By Alejandra Fretes
The CBC announced their latest plan on Thursday to continue downsizing due to the $115 million budget cut from the government – they’re eliminating 144 news jobs across Canada.
They’re also cutting an additional 100 jobs from Radio-Canada.
CEO and CBC President Hubert Lacroix announced the upcoming strategy for the following five years, which is to trim roughly 25 per cent of all jobs by 2020, resulting in an estimated 1,000 to 1,500 jobs lost.
“Layoffs and cutbacks always have a negative effect on the ability of news organizations to do their job and cover the news as well as they would like,” said Dan Rowe, bachelor of journalism program coordinator at Humber College Lakeshore Campus.
“Without knowing who exactly will be laid off, it is very difficult to imagine how this won’t effect the depth and breadth of the journalism that the CBC does,” he said.
But the Canadian broadcaster plans on creating 80 new digital positions to improve their online presence.
“From what I’ve been reading, our budget has dropped. Our revenues have dropped. We may be pushing mobile and digital, but it’s easier for international news to be spread online. I’m afraid of our local news suffering, such as city-specific exclusives that won’t be as easy to find widespread,” said Marielle Torrefranca, an editorial assistant at the CBC.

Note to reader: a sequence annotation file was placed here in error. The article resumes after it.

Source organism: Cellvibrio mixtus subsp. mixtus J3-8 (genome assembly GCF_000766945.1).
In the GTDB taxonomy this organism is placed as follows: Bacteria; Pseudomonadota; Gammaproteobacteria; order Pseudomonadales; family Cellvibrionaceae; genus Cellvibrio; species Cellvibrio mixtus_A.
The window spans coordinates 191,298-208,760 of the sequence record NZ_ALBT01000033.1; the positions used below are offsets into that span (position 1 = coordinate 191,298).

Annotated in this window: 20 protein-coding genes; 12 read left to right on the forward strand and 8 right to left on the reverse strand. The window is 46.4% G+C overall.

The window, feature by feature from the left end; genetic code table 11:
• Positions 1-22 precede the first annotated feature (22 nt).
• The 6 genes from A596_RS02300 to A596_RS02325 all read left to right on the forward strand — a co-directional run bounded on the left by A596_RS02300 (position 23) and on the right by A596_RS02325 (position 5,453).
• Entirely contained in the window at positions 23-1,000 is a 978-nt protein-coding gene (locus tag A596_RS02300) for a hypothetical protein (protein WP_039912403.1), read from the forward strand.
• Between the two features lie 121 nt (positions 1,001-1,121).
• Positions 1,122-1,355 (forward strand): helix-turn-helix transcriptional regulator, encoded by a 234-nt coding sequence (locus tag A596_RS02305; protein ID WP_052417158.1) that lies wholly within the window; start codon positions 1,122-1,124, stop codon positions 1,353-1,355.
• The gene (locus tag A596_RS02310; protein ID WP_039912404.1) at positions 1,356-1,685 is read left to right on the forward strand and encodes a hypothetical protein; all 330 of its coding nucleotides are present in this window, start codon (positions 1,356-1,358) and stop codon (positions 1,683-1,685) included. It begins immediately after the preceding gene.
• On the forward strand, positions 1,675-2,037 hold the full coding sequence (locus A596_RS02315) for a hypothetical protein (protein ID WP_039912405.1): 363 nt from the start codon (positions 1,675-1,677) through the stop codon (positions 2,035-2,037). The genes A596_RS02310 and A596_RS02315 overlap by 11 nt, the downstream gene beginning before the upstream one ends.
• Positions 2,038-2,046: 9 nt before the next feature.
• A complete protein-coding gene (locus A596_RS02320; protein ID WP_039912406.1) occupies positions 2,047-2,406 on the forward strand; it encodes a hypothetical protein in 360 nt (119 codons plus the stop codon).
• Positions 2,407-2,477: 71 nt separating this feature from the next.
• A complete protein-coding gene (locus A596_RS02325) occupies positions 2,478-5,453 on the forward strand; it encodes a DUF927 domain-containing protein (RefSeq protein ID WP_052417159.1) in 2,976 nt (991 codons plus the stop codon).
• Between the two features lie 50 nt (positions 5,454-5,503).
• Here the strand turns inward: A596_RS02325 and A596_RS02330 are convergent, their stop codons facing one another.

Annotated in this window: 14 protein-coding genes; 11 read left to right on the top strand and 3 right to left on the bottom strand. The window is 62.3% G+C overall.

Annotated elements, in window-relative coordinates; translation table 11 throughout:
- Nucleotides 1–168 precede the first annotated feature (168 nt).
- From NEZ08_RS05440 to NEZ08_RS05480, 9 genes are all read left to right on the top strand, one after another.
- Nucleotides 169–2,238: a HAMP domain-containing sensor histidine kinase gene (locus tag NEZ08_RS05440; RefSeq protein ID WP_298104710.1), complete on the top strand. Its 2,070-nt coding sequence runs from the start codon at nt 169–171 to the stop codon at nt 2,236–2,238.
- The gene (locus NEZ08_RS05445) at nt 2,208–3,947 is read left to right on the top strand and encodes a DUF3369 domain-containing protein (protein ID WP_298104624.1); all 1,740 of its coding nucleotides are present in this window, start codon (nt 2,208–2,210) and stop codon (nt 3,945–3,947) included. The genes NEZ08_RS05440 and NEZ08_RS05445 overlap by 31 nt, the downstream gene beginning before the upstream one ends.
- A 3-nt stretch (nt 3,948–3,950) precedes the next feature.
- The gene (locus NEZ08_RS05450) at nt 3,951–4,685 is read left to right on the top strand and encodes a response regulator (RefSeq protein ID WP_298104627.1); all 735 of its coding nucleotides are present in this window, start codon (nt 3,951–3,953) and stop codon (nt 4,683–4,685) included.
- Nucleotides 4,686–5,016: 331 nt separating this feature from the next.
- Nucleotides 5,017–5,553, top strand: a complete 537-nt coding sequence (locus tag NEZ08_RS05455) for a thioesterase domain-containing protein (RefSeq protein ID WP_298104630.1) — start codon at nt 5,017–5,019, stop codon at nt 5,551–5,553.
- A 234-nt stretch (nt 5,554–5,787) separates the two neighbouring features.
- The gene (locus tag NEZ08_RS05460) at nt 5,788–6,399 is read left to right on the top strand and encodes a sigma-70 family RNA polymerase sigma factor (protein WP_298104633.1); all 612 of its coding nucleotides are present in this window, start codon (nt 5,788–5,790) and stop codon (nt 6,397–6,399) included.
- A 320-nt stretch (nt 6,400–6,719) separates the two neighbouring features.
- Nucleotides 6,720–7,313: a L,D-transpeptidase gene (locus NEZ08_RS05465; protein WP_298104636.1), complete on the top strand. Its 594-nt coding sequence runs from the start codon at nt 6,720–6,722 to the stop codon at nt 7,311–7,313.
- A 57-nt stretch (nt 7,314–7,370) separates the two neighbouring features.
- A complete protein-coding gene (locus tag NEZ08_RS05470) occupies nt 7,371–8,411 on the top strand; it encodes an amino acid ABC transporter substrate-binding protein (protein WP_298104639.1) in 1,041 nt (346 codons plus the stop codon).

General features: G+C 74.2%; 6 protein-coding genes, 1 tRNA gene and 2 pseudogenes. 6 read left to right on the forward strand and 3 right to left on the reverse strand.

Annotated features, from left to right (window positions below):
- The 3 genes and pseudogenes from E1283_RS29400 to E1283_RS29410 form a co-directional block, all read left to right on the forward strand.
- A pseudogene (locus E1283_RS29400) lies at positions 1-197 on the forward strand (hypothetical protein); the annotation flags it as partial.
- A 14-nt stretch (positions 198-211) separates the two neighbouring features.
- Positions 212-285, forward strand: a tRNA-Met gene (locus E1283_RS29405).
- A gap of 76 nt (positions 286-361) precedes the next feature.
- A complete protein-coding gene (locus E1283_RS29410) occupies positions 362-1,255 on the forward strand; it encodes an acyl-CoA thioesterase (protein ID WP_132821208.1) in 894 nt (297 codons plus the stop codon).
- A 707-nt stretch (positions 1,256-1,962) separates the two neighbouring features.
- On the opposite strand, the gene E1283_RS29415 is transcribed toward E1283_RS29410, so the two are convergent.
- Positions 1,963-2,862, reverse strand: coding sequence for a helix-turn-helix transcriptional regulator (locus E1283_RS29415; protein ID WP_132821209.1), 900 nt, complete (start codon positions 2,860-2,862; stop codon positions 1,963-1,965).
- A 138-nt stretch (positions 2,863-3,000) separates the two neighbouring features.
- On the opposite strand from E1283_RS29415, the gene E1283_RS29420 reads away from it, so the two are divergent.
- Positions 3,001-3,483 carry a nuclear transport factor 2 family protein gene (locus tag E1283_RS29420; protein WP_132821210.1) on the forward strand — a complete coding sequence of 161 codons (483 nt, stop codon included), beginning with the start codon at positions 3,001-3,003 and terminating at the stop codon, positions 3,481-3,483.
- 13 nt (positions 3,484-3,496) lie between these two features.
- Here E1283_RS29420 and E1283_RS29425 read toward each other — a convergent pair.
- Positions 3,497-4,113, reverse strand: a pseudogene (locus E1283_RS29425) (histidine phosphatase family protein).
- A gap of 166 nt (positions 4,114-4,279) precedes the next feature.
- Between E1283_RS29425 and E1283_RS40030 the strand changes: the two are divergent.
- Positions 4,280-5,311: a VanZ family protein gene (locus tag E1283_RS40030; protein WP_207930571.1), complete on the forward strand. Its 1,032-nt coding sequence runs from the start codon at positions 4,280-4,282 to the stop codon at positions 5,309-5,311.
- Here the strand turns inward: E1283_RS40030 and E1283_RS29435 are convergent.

“Layoffs and cutbacks always have a negative effect on the ability of news organizations to do their job” – Rowe
The CBC has strong ties with Humber College, providing students with opportunities for internships, with the hope of being hired on afterward.
“Journalism programs across North America are suffering because of the layoffs in the industry. I think, though, that there are opportunities for journalists, they are just different then they were 15 years ago when I was in journalism school,” said Rowe.
Humber College provides hands on training in both broadcasting and print, as well as innovative online courses.
“I personally need to be realistic about what my options are after I leave here. There aren’t a lot of jobs for young journalists,” said Patricia Chan, a third-year journalism student specializing in broadcasting at Humber.
“I’m concerned, but I’m also highly adaptable and this program has taught me to be highly adaptable. But I’m also willing to work my ass off in any opportunity I get,” she said.
Rowe said that given all the cutbacks and rise of branded content, strong journalism education is more essential than ever before.